One USB 2.0 port 563 is located on the front of the unit. This port may be used as for video file retrieval in lieu of the front panel Ethernet port.

J1708/J1939

The J1708 interface 657 serves as a general-purpose serial data communication interface. The software interface will give the host application the ability to listen to several stand alone modules attached to the serial chain. In a typical J1708 interface, the J1708 protocol serves primarily as the physical and media access functionality. SAE J1587 provides application layer functionality. As defined in the SAE J1708 spec, the software interface will be able to interpret messages matching the 1708 defined format parameters such as the Message Identification Character (MID), data characters, and a checksum.

The software will also have the ability to handle message type defined by both SAE J1708 (MID's 0-127) and application messages defined by SAE J1587 (MID's 128-255).

The J1939 interface is also known as the Car Area Network (CAN). Newer heavy equipment vehicles may use both J1708 and J1939 as a general purpose communications interface between vehicle systems. The J1939 is intended to replace J1708 in the future. The J1939 interface differs from the J1708 in the physical interface as well as the software protocol. The MDVR 100 supports both J1708 (J1587) and J1939.

RS-232

One RS-232 only port 656 is provided on the rear of the unit. The port will be capable of speeds up to 115.2 kbps. The port will not only support data transmit and receive but also two hardware handshaking lines; request to send (RTS) and clear to send (CTS). Additionally the control line, data set ready (DSR) will be provided so that the MDVR can detect that something is connected to the port.

RS-232/RS-485

One port 655 is provided that can support either RS-232 or RS-485. The RS-232 will support only data transmit and receive; there will be no hardware handshaking support. The RS-485 will support a two wire differential connection.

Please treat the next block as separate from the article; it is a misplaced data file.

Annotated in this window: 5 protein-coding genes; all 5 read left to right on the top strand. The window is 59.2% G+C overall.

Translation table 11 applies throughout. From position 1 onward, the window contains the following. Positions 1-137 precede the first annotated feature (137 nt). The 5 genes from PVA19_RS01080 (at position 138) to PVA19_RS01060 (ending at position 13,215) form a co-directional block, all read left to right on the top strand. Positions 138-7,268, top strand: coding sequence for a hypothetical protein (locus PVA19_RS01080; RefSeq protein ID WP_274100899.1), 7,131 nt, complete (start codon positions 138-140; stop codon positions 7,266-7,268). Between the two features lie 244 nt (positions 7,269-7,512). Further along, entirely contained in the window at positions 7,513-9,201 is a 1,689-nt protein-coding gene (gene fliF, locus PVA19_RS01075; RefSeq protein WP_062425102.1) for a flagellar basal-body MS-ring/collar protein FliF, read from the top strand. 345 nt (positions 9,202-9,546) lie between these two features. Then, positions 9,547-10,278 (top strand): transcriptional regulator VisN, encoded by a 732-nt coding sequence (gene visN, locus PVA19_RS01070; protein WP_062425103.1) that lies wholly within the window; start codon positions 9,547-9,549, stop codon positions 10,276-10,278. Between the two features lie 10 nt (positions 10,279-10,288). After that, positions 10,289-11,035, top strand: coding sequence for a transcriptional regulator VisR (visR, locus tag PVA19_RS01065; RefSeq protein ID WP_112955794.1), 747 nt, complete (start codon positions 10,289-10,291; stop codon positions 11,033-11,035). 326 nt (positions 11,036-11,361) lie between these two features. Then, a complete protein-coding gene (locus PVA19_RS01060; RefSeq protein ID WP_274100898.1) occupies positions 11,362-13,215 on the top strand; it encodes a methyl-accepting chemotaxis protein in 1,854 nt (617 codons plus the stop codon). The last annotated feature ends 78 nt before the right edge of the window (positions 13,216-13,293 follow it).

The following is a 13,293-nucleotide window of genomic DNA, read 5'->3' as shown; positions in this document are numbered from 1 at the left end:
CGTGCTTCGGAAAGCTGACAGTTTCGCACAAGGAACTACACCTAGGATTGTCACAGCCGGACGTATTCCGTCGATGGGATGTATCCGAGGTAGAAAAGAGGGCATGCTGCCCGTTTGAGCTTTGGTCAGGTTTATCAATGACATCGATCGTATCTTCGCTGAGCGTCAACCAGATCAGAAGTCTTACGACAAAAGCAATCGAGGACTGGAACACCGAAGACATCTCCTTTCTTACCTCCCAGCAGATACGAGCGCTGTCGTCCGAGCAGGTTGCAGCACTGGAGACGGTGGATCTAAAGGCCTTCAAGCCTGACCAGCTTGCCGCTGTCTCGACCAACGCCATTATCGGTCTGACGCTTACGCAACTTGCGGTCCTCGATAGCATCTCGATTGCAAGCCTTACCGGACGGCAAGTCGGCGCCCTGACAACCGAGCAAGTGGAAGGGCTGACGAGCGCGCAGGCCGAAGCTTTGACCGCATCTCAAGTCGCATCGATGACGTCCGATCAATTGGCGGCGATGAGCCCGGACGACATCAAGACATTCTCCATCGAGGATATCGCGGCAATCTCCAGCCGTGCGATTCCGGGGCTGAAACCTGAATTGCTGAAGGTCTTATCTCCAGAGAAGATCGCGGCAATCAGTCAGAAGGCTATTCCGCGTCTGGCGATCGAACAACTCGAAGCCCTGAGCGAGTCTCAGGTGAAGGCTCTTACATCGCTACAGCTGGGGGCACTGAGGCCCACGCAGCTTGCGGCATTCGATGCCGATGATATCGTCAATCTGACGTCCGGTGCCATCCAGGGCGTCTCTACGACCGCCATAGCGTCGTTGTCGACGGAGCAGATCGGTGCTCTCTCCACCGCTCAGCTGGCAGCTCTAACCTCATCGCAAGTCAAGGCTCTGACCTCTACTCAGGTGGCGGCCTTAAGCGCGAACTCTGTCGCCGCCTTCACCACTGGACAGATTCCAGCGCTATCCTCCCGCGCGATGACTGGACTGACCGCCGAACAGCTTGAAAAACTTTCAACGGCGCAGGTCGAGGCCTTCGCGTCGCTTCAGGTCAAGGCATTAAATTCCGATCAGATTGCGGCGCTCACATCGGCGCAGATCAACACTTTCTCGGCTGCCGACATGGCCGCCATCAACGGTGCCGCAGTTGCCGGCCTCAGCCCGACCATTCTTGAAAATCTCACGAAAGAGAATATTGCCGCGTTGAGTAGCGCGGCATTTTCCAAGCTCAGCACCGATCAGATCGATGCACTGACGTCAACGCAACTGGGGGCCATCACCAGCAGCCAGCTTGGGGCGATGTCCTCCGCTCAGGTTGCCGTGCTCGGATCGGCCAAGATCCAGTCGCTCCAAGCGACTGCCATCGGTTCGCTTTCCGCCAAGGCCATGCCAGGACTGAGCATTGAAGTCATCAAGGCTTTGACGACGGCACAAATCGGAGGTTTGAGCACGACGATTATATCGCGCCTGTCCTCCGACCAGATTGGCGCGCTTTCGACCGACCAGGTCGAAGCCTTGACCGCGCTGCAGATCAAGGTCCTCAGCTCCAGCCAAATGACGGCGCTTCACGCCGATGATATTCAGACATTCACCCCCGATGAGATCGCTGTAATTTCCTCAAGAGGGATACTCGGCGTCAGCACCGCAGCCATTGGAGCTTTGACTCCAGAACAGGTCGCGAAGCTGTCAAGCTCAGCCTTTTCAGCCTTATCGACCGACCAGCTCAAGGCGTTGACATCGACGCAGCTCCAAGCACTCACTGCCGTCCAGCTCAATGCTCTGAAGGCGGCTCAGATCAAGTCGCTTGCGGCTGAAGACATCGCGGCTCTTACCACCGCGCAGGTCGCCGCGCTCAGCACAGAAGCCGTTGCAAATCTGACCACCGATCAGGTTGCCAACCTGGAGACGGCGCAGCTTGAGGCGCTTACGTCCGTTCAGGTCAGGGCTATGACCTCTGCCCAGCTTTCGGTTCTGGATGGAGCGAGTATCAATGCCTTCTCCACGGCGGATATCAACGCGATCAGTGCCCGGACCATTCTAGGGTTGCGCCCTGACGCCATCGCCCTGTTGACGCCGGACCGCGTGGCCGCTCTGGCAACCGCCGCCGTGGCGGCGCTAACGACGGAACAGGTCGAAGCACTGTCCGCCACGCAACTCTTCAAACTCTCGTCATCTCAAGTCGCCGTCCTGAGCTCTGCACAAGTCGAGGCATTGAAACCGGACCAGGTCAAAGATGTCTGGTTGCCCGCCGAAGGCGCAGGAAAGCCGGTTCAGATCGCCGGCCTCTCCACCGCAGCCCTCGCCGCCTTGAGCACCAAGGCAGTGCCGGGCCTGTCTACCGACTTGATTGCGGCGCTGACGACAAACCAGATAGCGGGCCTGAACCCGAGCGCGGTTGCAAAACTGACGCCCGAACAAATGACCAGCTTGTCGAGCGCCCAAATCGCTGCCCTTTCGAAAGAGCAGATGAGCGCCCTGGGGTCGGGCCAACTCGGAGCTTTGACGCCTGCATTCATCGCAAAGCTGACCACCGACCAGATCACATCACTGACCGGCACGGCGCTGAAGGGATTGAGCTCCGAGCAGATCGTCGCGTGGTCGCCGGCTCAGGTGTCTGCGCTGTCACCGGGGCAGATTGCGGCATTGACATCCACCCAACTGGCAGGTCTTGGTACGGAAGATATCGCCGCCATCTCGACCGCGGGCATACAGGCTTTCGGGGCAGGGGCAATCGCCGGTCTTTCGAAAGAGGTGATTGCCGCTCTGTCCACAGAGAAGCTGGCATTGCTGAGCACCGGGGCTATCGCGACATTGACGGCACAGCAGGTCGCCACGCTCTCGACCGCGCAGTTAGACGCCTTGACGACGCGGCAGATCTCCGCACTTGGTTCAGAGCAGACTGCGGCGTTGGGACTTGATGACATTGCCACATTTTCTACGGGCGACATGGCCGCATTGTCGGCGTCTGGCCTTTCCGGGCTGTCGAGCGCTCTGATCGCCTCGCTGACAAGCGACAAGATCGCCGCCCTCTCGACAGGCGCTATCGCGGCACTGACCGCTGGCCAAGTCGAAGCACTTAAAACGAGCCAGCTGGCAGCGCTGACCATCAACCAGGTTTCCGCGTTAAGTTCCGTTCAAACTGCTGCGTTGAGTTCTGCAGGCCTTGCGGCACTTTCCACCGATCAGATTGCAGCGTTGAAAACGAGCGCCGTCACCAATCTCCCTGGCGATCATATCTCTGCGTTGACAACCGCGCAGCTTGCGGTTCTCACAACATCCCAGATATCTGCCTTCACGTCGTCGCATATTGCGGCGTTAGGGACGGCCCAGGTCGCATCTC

Hardware Overview

Processors

The MDVR 100 unit contains three processors;

    • The General Purpose Processor (GPP) 101 is a Freescale MPC5200, which contains a Power PC (PPC) core and some integrated peripherals. The GPP 101 manages data between memory (HCS and DDR) and peripherals on the PCI bus (DSP, IDE, USB, etc.),
    • The Digital Signal Processors (DSPs 210-214) are Texas Instruments DM642. The DSPs will be responsible for video and audio compression. They will place the compressed data on the PCI bus, where the GPP 101 directs it to the appropriate device,
    • The Power Supply Processor (PSP) 501 manages the individual power supplies. It will also monitor all GPIO 600 connections to devices external to the unit. The PSP 501 also monitors camera and cooling fan current as well as controlling power to each camera, fan, and heater. The PSP 501 monitors the integrated accelerometer and temperature sensing circuitry.
      Peripherals and Interfaces
      Accelerometer

The accelerometer will be a single device, monitoring acceleration in all three axes. The accelerometer will be located on the power supply board and monitored by the PSP 501 over the I2C bus 500. The accelerometer will be capable of measuring up to 3 G at 1 mG resolution.

Real-Time Clock

The Real-Time Clock (RTC 502) is responsible for keeping time. It has a battery back up so that time is kept even when power is removed from the system. The RTC 502 can be updated periodically (once a day) via the GPS 610, Network Time Protocol (NTP) during docking, or from time supplied by the vehicle logic unit. At startup, the RTC time information is transferred to the GPP 501 and then used to synchronize all activities of the unit (elementary stream time stamps). The RTC 502 communicates with the PSP 501 over the I2C bus 500.

GPIO

General Purpose Input/Output (GPIO) 610 is monitored/controlled by the PSP 501 over the I2C bus 500.

Twelve inputs 612 are monitored and can be configured as either active high or active low through software control at boot up. The inputs are connected to the system via the external connector block. Each input can handle 0 to 32 VDC. The switching threshold is at 3.3 VDC. Input one is configured for ignition sense, so that the system will boot up whenever the vehicle ignition is on. Inputs eleven and twelve are not only routed to the PSP 501 but also to the GPS module 610. These inputs are used for vehicle forward/reverse sense and speed sense respectively.

Three outputs 614 are provided that are used to drive internal relays. The normally closed, common, and normally open contacts of the relays are routed to the connector block, external to the unit. Each relay is capable of handling 1 ampere of current at 32 VDC.

Both the input and the outputs are monitored even when the system is in the ‘off’ state, as long as vehicle power is connected to the unit. This facilitates monitoring ignition sense. This feature also facilitates unit activation in a security application by monitoring motion sensors or door contact closures if so configured through software.